The UNISDR Science and Technology Conference on the implementation of the Sendai Framework for Disaster Risk Reduction 2015-2030 took place on 27-29 January 2016 in Geneva, Switzerland.
The meeting, which brought together more than 700 researchers and other stakeholders, aimed at developing a roadmap on how best science and technology can help achieve the implementation of the 2015 Sendai Framework.
IAP, one of the co-organizers of the conference, was represented by IAP Coordinator, Peter McGrath, as well as R.B. Singh from India, who has been appointed by IAP to link with the UNISDR science process. Also present were Antonio Sgamellotti from the Accademia Nazionale dei Lincei, Italy, who was promoting a conference to be held in Rome later this year that will commemorate 50 years since the flooding of Florence and investigate the resilience of ‘art cities’ (see HERE for more information).
IAP also supported the participation of two young scientists, Romana Siddiqi, nominated by the Bangladesh Academy of Sciences, and Abdelsalam Badre from Morocco, nominated by the Global Young Academy (GYA).
Examining common themes that emerged from the four conference workstreams, breakout groups and side events, it became clear that there is a not only a need to address gaps in our scientific knowledge of various kinds of disasters (including landslides and how best to use ‘big data’), but also how current knowledge can best be presented to policy-makers in order for them to be able to make informed decisions. In addition, both policy-makers and scientists must communicate to the at-risk public. As José Rubiera, Director, National Forecast Centre, Cuba, pointed out in the opening session: communication to the public must be clear, they must know how they should react.
A schematic summary of the discussions could be something like this:
Among IAP’s major goals is to transfer (conference participant Stephan Lechner of the JRC used the word ‘translate’) scientific information to (for) policy-makers. Another major activity is the IAP Science Education/Science Literacy Programme. In both cases, there are clear synergies where IAP and its member academies can get involved in the implementation of the Sendai Framework.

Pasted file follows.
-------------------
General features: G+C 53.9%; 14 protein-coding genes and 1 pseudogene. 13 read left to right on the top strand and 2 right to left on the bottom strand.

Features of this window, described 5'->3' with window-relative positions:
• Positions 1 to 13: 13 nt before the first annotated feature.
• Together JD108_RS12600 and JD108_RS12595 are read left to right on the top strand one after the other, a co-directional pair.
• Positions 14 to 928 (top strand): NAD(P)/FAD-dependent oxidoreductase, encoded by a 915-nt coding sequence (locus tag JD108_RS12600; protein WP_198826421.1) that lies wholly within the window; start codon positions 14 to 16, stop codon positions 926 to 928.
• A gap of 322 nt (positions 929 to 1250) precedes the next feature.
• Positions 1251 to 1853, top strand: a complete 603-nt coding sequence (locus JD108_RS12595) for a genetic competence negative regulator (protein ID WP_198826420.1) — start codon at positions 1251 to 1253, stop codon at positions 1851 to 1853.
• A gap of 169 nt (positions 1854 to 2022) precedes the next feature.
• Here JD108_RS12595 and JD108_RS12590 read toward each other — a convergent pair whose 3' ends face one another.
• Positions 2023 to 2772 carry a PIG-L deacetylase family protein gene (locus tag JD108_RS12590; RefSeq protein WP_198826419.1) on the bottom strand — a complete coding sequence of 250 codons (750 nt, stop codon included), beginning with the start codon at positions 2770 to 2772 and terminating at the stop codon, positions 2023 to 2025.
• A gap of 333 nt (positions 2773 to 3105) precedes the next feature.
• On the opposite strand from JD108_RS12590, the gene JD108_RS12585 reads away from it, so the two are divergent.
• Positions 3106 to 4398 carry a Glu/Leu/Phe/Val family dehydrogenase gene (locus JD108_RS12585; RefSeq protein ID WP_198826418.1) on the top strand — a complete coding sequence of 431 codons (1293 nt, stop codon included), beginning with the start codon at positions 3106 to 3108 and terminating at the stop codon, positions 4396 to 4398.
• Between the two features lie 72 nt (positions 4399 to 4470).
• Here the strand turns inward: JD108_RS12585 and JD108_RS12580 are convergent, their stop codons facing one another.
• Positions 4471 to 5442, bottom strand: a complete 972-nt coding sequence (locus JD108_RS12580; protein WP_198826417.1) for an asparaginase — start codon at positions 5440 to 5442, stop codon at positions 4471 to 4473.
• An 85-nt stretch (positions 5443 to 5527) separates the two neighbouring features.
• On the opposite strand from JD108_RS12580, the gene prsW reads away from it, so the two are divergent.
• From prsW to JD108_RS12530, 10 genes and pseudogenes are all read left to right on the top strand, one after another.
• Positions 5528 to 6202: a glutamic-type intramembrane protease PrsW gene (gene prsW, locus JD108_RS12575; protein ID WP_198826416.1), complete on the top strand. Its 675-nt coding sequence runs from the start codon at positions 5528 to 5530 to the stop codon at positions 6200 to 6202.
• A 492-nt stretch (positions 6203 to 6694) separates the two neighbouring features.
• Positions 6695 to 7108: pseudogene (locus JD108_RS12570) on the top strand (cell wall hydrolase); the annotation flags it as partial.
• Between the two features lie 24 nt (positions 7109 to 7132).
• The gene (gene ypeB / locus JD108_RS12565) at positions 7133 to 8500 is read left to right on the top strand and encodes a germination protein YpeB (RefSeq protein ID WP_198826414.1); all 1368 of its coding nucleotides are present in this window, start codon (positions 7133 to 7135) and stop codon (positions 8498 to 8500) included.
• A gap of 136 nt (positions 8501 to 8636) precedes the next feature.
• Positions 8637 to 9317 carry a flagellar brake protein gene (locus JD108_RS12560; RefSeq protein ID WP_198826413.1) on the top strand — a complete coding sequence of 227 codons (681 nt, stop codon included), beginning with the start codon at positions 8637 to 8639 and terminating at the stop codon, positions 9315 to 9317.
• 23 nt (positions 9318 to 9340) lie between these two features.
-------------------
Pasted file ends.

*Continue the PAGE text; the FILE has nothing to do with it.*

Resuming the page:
For the moment, there is still the opportunity for academies and other organizations to contribute to the draft UNISDR Science and Technology Roadmap or to get involved in the Scientific and Technical Partnership. As Rober Glasser, Assistant Secretary-General and Special Representative of the Secretary-General for Disaster Risk Reduction at the UNISDR, confirmed in the closing session of the conference, more than 65 organizations and institutions have already signified their intention to join the partnership.
Another possibility that could be considered by academies is the offer presented by Integrated Research on Disaster Risk (IRDR), which will support the creation of national scientific advisory capacities. Taking up such an offer could improve links between academies and their governments, as well as helping to build capacity in small or newly-established academies.
There will be an opportunity for academy representative to discuss these issues at the forthcoming IAP Conference in Hermanus, South Africa (28 February - 1 March 2016), when Virginia Murray, vice-chair of the UN International Strategy for Disaster Reduction (ISDR) Scientific and Technical Advisory Group, will participate in the session on ‘Science Advice in Times of Disasters/Emergencies’.
by Peter McGrath
The call for interest for institutions/organizations, networks and platforms to join the Science and Technology Partnership is available HERE. IAP member academies are encouraged to sign up.
For more information, visit the website of the UNISDR Science and Technology Conference on the implementation of the Sendai Framework for Disaster Risk Reduction 2015-2030.
Read more on the events HERE
Reports from IAP-supported young scientists are now available as follows:
Romana Siddiqi (Bangladesh)
Abdelsalam Badre (Morocco)
Highlights and comments from the conference can also be viewed on the Twitter feed: #science4sendai.